Friday, June 30, 2017

Tales from the Slype: The Power of Prayer

David Deutsch in the Slype at the Washington National Cathedral preparing for Evening Prayer

By David Deutsch, Volunteer Verger at theWashington National Cathedral, [email protected]

I began as a volunteer verger at the Washington National Cathedral in July of 2003. Over the course of my time, I had certain epiphanies that, among other results, told me that this great stone edifice which can look cold and imposing on the outside, actually has a warm heart and vibrant spirit. When I am at the cathedral, I hang out in the slype. Now a slype in medieval times was a covered passageway between the dean’s office and the nave, giving the head of the cathedral easy access to the services. At the Washington National Cathedral, the slype is comfortably furnished, has storage for vestments, the service books, etc. The slype is both a control tower and hanger for worship.

On a July evening in 2005 I am finishing the service of Evening Prayer in the War Memorial Chapel at the Washington National Cathedral. Evening Prayer is a normal duty for the verger during the late spring and summer with the cathedral schools out and the choristers celebrating summer. Evensong becomes Evening Prayer until the middle of September.

Concluding with, "The grace of our Lord Jesus Christ, and the love of God, and the fellowship of the Holy Spirit, be with us all evermore. Amen," I place my Book of Common Prayer on the low altar rail, snuff out the candles, and walk to the back to greet the congregation.

The last are two men—one looking exceedingly pale and ill. The healthy one asks me to say a prayer for his friend who has a brain tumor and will be facing surgery the next day. I panic. In a billionth of a second the following thoughts race through my mind:
  • I am not ordained clergy, I can’t pray (never mind I had just finished the Office of Evening Prayer)
  • I left my Book of Common Prayer on the altar rail. It would be lame to go get it...
  • Is there no one else around to do this?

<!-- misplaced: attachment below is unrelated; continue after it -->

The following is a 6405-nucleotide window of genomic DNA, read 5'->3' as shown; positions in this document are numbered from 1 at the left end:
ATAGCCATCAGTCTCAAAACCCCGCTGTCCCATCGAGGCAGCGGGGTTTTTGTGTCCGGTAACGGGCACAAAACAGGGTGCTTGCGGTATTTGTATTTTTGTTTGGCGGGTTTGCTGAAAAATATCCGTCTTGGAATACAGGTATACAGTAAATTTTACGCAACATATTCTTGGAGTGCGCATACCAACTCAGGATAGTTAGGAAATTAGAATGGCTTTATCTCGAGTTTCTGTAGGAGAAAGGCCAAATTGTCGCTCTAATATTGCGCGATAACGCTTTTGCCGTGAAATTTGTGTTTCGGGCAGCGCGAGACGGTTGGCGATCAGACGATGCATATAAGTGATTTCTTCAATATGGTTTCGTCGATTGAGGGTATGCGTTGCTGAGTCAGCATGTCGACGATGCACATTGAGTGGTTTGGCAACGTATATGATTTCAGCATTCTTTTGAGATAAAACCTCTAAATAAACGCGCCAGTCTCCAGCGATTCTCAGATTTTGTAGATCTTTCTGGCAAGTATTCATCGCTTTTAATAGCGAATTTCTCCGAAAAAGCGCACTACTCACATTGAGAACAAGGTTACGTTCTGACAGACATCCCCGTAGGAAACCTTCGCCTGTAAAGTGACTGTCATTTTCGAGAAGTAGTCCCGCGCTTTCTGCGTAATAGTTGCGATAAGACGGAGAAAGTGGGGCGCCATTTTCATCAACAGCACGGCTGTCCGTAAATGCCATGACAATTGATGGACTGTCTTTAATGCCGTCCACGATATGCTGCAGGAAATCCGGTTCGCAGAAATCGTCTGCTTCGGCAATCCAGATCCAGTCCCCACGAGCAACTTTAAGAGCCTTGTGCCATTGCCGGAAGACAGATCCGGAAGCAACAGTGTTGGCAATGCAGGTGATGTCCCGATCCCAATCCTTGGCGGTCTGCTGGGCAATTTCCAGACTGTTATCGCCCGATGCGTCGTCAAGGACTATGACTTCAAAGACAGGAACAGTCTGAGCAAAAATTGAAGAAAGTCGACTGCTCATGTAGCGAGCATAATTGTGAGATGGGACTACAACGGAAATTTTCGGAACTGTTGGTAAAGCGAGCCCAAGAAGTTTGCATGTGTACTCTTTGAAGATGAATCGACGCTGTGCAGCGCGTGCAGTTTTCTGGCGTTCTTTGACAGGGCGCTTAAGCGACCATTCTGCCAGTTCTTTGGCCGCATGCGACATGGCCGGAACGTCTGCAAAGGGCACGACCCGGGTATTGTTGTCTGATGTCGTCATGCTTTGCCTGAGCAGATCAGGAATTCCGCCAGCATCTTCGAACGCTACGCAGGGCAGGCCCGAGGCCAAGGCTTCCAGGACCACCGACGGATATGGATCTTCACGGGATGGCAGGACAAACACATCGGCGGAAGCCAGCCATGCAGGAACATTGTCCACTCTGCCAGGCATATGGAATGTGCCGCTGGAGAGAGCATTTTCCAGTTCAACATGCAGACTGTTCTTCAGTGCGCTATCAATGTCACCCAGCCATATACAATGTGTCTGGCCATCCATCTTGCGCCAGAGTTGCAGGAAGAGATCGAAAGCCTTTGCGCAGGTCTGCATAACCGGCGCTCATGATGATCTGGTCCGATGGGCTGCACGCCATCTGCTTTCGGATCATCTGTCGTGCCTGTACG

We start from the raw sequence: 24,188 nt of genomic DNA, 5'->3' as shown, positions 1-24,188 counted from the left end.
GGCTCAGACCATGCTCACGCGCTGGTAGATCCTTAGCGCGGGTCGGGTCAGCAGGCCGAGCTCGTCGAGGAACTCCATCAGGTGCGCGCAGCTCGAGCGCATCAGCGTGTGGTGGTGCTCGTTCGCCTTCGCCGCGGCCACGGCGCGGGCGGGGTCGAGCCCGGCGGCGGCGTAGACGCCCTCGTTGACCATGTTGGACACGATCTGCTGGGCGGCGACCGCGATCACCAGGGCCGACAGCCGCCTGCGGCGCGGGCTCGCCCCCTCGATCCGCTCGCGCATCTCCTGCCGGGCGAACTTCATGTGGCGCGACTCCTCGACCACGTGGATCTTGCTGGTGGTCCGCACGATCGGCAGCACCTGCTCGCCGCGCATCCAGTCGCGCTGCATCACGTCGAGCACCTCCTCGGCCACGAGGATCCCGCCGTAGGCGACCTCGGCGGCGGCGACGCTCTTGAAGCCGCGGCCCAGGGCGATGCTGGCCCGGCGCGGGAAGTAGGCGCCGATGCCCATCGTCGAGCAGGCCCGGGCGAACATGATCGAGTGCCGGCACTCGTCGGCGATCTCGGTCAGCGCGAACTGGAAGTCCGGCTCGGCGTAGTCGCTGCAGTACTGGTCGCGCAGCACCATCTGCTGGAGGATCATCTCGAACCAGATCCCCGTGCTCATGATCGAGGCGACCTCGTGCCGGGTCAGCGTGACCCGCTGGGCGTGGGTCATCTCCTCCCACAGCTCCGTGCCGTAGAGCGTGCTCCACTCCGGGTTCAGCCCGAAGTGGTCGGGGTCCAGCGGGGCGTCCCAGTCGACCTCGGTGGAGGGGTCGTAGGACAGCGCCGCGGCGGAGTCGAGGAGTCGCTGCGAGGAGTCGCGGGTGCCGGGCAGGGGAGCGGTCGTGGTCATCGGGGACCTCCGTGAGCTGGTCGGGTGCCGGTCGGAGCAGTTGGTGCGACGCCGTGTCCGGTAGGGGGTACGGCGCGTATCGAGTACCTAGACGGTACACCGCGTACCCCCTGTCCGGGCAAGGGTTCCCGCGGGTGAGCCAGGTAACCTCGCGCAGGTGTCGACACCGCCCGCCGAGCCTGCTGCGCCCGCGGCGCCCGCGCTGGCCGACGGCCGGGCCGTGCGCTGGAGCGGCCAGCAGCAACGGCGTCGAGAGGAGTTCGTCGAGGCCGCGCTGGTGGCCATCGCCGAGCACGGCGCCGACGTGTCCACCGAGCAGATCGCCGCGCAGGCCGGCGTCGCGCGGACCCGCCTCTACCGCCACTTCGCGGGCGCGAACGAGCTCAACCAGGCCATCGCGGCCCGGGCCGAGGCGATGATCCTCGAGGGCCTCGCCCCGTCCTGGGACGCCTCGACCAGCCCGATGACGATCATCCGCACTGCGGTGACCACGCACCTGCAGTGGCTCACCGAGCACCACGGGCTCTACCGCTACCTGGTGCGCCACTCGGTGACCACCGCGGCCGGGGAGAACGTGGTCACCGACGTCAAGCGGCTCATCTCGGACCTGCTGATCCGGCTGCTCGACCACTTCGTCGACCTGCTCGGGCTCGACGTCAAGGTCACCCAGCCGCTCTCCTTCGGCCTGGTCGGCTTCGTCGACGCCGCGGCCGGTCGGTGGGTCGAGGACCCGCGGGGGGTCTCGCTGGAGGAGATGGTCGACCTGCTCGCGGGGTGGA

• I don’t know what to say
Then I begin, "Let us pray..." From somewhere the words come forth. When I finish I look up. Both men have tears running down their cheeks. I am overwhelmed. We say goodbye. I leave for the slype to fill in and sign the service book, doing "vergerish" duties preparatory to going home.

It is 2017, and I am still overwhelmed as I look back on that summer evening in 2005 when I truly experienced the awesome power of prayer.

And the fellowship of the Holy Spirit be with us all evermore. Amen.


The 2017 VGEC Annual Conference will take place in Atlanta, Georgia from October 12th through October 15th. We hope you can join us! Click the big red button to register today. You can also read more about the conference and book your hotel.


Editors note: Send ideas for Vergers Voice topics to [email protected]


Abstract: Volunteer Verger David Deutsch from Washington National Cathedral begins a series of Vergers Voice blog posts entitled, "Tales from the Slype." In this inaugural installment, David discovers the power of prayer first-hand after Evening Prayer way back in 2005. The memory remains vivid and strong in David's mind. Have you have had a similar experience in your ministry?

Friday, June 23, 2017

Changes in the Church of England Guild of Vergers

John in his Cantilupe Chantry garden with the central tower of Lincoln Cathedral in the background

By John G Campbell BEM. FBGU. FCEGV, Head Verger of Lincoln Cathedral, United Kingdom, and Overseas Liaison Officer of the Church of England Guild of Vergers - [email protected]

We in the Church of England Guild of Vergers are looking forward to our Annual Training Conference, August 14th - 17th, now established at Elim International Centre nestling in the tranquil setting of the Malvern Hills with panoramic views of the Welsh Border from the terrace which also overlooks the swimming pool. Members prepare themselves for a time of; Faith, Fun and Fellowship - Relaxation, Replenishing, Repast and Re-education.

We are also preparing for a change in the administration of guild officers as James Armstrong comes to the end of his second stint in the office of National Chairman. James has served the guild in an extraordinary way bringing to the office his unique enthusiasm and individual talents. We look forward to welcoming a new leader in the guise of nominee John Shearer, who after a career in the National Health Service (NHS), has served in three city churches; St Marylebone, LondonSt Mary Redcliffe, Bristol and presently is serving at Temple Church in the City of London.

Potentially moving to National Chairman, John leaves a vacancy for Guild Training Officer and nominee, Robert Beatie, an assistant verger at Worcester Cathedral, is at the ready to take training and the CEGV Guild Diploma Course on their continuing journey. The Diploma Course is open to all members, full and associate and the four year course consists of; Foundation, Pastoral, Historian and Administration units.